FFS’s New Band Review Panel: Aspen Sails


maryMary Machin: The music of Aspen Sails is nostalgic, infectious and personal all in one breath. Much of the material is accessible and could be any folk fan’s cup of tea. Going back to the personal element of Aspen Sails’ music, ‘Forest’ from their Maud EP is a perfect example of this. Not only does it seem to exude personal experiences of the band themselves, but could also be applicable to any loved up young chap or lady. The track’s charged rhythm creates a sense of regret when partnered with the chanted lyrics “You don’t dance anymore”.

The EP also includes the gorgeous and lamenting ‘Withering’, an altogether effective and unforgettable combination of harmonies. One presumes this is where the band draw their comparisons with Fleet Foxes from. Elsewhere on the Maud EP, the beautiful ‘Comfort’ showcases a smattering of acapella and, once again, those admirable harmonies. Aspen Sails are worth a listen if you’re in the mood for letting go of a few worries and cloaking yourself in acoustic ditties choc a bloc full of reminiscent lyricisms. It’s about time you raised that anchor and set sail with this very special band.

Ali (1)Ali Mason: “Aspen Sails’ press material compares them to Kings of Convenience and Fleet Foxes, but with their gentle tunes and brittle harmonies, they remind me of nobody more than a pared-down Ben & Jason. There are some fine tunes here for sure, but the languid vocals and guitar chords cry out for a bit more texture, something to make the sound a little richer.”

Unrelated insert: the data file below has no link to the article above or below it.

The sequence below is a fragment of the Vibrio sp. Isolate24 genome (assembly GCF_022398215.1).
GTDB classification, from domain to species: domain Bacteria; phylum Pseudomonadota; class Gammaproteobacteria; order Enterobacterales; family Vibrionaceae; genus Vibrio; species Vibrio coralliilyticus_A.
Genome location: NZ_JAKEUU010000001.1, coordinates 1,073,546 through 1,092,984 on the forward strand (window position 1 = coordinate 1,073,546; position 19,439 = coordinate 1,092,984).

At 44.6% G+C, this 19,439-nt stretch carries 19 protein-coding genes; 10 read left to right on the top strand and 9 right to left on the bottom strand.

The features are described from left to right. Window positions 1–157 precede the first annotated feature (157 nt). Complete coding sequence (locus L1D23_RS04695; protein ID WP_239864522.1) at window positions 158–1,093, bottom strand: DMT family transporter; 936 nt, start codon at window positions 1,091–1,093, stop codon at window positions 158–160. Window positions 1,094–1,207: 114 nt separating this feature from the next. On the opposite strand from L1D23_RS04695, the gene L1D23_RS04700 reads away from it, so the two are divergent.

lianeLiana Escorza: A copy of Aspen Sails’ first EP Maud landed in my hands the other day. It is early days for this band from Lincoln, but by the sound of it, they may be able to catch more than people’s attention with their easy, crisp folk sound. A cross between Fleet Foxes and Iron & Wine, their tunes are heartwarming and tender, earthy and toasty like a frothy cappuccino on a sunny Sunday morning. The first track ‘So Pretty’ is a catchy happy-go-lucky piece, with vocal nostalgic harmonies and airy twitching of guitars. It is probably the most interesting and uplifting song of all, although ‘Withering’ is also a good example of simple and exquisite lullabies. The rest of the tracks may sustain the EP together in style and mood but they are more like passers-by than settlers in people’s brains. We will have to wait and see what is in store over the next few months.

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